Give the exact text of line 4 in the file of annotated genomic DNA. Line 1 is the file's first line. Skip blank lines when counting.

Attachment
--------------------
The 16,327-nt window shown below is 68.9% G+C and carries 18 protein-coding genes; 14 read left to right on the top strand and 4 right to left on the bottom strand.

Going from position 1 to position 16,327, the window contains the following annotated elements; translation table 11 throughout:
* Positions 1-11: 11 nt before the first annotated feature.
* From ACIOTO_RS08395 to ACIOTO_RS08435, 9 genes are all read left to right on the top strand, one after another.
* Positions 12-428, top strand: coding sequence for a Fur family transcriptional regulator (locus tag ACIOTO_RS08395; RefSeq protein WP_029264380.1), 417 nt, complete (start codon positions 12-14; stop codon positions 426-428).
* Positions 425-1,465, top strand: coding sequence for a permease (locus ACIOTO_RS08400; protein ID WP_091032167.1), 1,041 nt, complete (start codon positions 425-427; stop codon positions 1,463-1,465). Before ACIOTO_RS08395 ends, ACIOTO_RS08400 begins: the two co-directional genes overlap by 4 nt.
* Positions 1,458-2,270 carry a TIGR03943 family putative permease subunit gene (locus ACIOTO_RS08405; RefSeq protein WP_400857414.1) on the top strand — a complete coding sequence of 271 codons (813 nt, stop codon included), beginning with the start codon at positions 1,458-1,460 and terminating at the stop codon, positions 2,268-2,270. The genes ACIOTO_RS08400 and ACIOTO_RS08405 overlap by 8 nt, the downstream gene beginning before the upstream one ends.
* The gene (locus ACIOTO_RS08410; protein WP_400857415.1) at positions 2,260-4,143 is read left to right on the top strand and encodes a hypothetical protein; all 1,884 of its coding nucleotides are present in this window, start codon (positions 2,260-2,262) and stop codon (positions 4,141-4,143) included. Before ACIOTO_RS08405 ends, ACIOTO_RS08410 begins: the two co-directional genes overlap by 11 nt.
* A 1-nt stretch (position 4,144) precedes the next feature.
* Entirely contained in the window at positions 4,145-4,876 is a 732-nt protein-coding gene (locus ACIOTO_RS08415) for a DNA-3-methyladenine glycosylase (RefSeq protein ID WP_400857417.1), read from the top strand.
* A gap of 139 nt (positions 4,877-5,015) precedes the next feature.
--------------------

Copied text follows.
* From ACIOTO_RS08395 to ACIOTO_RS08435, 9 genes are all read left to right on the top strand, one after another.